Approximately 0.1% to 0.5% of patients of middle age and older will suffer from a central retinal vein occlusion. Vision loss can be devastating rendering patients to be legally blind in the affected eye. The Central Vein Occlusion Study published in 1997 showed that patients presenting with less than 20/200 vision only had a 20% chance of improving their vision.4 Approximately 31% of patients with less than 20/200 vision developed iris and angle neovascularization. Loss of vision can be due to nonperfusion/ retinal ischemia with resultant macular edema. Clinical trials in the management of central retinal vein occlusions over the last three years have revolutionized how retina specialists treat macular edema. Goals are to reduce capillary permeability and inhibit expression of VEGF genes and their metabolic pathways.5 As a result, multiple options exist now as part of the armamentarium. Unfortunately, many of these new treatments (intravitreal triamcinolone acetonide, intravitreal anti-vascular endothelial g w factor (anti-VEGF) agents, sustained release dexamethasone intravitreal implant) require repeated treatments. Patients have benefited from the newer modalities by improving chances of gaining functional vision after experiencing a devastating visually compromising disease.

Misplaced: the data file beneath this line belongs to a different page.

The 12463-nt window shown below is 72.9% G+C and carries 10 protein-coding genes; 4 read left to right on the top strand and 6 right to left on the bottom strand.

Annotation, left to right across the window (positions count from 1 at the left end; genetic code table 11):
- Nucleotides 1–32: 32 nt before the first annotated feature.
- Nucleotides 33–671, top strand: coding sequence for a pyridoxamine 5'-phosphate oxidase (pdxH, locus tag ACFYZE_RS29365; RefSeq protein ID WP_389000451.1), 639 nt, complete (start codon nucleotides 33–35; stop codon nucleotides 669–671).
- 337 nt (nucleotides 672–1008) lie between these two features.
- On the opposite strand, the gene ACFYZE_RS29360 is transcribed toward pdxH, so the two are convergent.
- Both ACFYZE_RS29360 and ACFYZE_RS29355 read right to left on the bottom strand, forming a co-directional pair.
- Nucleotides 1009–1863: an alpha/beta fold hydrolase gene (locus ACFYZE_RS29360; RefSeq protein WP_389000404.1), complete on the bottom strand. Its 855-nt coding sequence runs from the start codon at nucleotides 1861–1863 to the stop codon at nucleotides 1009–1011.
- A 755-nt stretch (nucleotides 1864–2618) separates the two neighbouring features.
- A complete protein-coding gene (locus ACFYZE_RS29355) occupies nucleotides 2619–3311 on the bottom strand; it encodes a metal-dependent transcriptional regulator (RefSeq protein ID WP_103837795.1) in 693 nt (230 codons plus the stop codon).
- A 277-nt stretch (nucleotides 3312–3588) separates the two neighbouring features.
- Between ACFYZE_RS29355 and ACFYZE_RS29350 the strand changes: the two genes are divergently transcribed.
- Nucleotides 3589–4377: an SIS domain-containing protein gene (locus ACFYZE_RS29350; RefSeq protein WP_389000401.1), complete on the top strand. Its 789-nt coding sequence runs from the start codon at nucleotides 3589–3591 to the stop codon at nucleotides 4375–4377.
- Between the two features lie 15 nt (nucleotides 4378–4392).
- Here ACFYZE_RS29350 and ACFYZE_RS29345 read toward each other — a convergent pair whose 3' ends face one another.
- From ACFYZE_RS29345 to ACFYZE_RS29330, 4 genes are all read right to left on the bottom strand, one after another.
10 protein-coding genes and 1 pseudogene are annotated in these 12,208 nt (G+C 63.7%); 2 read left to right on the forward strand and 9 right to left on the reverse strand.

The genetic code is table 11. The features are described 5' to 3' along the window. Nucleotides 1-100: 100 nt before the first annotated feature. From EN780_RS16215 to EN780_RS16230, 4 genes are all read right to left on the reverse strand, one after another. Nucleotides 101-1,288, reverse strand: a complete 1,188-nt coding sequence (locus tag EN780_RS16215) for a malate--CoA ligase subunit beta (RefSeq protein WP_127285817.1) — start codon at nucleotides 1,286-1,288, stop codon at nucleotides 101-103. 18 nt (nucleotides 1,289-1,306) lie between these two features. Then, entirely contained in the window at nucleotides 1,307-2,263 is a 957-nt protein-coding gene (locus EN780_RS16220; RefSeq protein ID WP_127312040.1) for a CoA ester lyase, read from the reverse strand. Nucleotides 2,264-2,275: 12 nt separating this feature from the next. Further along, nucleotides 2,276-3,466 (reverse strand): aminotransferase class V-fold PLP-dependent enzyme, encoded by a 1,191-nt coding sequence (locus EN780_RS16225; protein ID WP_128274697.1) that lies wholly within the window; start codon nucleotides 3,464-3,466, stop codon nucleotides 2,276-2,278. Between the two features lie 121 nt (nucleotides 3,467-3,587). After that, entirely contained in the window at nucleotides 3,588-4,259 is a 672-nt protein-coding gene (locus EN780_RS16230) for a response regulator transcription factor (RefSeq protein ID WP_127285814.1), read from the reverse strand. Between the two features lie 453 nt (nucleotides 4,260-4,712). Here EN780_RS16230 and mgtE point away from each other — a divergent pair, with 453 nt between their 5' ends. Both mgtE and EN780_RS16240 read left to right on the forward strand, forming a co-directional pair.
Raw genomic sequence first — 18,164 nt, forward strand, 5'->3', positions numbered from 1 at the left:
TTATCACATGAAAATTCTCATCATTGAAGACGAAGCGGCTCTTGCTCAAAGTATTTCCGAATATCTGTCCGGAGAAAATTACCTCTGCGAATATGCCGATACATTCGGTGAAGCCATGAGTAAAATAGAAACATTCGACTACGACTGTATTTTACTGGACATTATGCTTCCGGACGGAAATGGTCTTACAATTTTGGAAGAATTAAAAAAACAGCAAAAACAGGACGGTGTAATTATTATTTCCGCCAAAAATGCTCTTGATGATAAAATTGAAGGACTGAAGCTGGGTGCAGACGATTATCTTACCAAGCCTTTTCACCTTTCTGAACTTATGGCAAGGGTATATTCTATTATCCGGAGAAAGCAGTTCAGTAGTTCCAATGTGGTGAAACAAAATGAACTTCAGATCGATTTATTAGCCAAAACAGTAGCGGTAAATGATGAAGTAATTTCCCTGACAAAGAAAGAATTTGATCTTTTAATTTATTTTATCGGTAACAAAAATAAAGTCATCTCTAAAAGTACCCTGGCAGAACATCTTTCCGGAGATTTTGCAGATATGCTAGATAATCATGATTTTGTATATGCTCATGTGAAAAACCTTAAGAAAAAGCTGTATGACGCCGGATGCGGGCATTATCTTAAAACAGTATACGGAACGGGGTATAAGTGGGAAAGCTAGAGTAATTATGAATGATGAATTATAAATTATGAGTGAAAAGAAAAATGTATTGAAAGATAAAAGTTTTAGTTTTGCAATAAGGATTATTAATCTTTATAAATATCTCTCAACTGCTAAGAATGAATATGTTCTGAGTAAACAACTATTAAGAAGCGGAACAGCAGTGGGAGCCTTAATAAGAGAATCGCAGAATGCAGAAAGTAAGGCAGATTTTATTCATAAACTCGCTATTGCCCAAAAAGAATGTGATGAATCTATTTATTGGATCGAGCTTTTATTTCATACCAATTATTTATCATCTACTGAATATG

Relation is Part of
NANOS 2013: Jorunal Club
Spencer S. Eccles Health Sciences Library, University of Utah
2013 North American Neuro-Ophthalmology Society Annual Meeting